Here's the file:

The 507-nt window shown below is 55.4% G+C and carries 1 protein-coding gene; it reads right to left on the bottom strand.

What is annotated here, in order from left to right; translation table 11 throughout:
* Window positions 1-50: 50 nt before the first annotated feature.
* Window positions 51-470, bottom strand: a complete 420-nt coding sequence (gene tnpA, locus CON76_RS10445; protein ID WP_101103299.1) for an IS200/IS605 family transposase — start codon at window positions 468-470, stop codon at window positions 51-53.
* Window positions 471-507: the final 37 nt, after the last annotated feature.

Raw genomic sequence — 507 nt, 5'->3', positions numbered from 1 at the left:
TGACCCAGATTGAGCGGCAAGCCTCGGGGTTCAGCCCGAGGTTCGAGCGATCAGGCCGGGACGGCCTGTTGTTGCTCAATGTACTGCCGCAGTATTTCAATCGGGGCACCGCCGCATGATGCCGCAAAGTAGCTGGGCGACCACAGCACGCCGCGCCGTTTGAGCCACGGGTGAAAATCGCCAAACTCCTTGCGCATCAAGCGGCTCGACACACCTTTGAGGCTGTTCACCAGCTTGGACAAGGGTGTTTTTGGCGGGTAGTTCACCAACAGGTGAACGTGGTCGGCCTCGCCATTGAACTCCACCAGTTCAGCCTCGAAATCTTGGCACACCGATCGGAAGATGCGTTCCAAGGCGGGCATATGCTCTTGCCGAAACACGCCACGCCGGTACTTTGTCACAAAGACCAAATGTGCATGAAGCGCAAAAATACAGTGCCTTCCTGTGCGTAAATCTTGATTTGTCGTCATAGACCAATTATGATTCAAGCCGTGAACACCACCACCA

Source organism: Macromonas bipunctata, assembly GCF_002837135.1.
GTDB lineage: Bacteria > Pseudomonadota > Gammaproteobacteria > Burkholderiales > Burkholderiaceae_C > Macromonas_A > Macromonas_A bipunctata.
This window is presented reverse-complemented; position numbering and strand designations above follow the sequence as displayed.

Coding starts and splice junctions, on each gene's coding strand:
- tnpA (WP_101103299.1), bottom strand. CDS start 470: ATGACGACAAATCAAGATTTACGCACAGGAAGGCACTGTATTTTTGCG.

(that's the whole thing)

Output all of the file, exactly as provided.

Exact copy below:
The 507-nt window shown below is 55.4% G+C and carries 1 protein-coding gene; it reads right to left on the bottom strand.

What is annotated here, in order from left to right; translation table 11 throughout:
* Window positions 1-50: 50 nt before the first annotated feature.
* Window positions 51-470, bottom strand: a complete 420-nt coding sequence (gene tnpA, locus CON76_RS10445; protein ID WP_101103299.1) for an IS200/IS605 family transposase — start codon at window positions 468-470, stop codon at window positions 51-53.
* Window positions 471-507: the final 37 nt, after the last annotated feature.

Raw genomic sequence — 507 nt, 5'->3', positions numbered from 1 at the left:
TGACCCAGATTGAGCGGCAAGCCTCGGGGTTCAGCCCGAGGTTCGAGCGATCAGGCCGGGACGGCCTGTTGTTGCTCAATGTACTGCCGCAGTATTTCAATCGGGGCACCGCCGCATGATGCCGCAAAGTAGCTGGGCGACCACAGCACGCCGCGCCGTTTGAGCCACGGGTGAAAATCGCCAAACTCCTTGCGCATCAAGCGGCTCGACACACCTTTGAGGCTGTTCACCAGCTTGGACAAGGGTGTTTTTGGCGGGTAGTTCACCAACAGGTGAACGTGGTCGGCCTCGCCATTGAACTCCACCAGTTCAGCCTCGAAATCTTGGCACACCGATCGGAAGATGCGTTCCAAGGCGGGCATATGCTCTTGCCGAAACACGCCACGCCGGTACTTTGTCACAAAGACCAAATGTGCATGAAGCGCAAAAATACAGTGCCTTCCTGTGCGTAAATCTTGATTTGTCGTCATAGACCAATTATGATTCAAGCCGTGAACACCACCACCA

Source organism: Macromonas bipunctata, assembly GCF_002837135.1.
GTDB lineage: Bacteria > Pseudomonadota > Gammaproteobacteria > Burkholderiales > Burkholderiaceae_C > Macromonas_A > Macromonas_A bipunctata.
This window is presented reverse-complemented; position numbering and strand designations above follow the sequence as displayed.

Coding starts and splice junctions, on each gene's coding strand:
- tnpA (WP_101103299.1), bottom strand. CDS start 470: ATGACGACAAATCAAGATTTACGCACAGGAAGGCACTGTATTTTTGCG.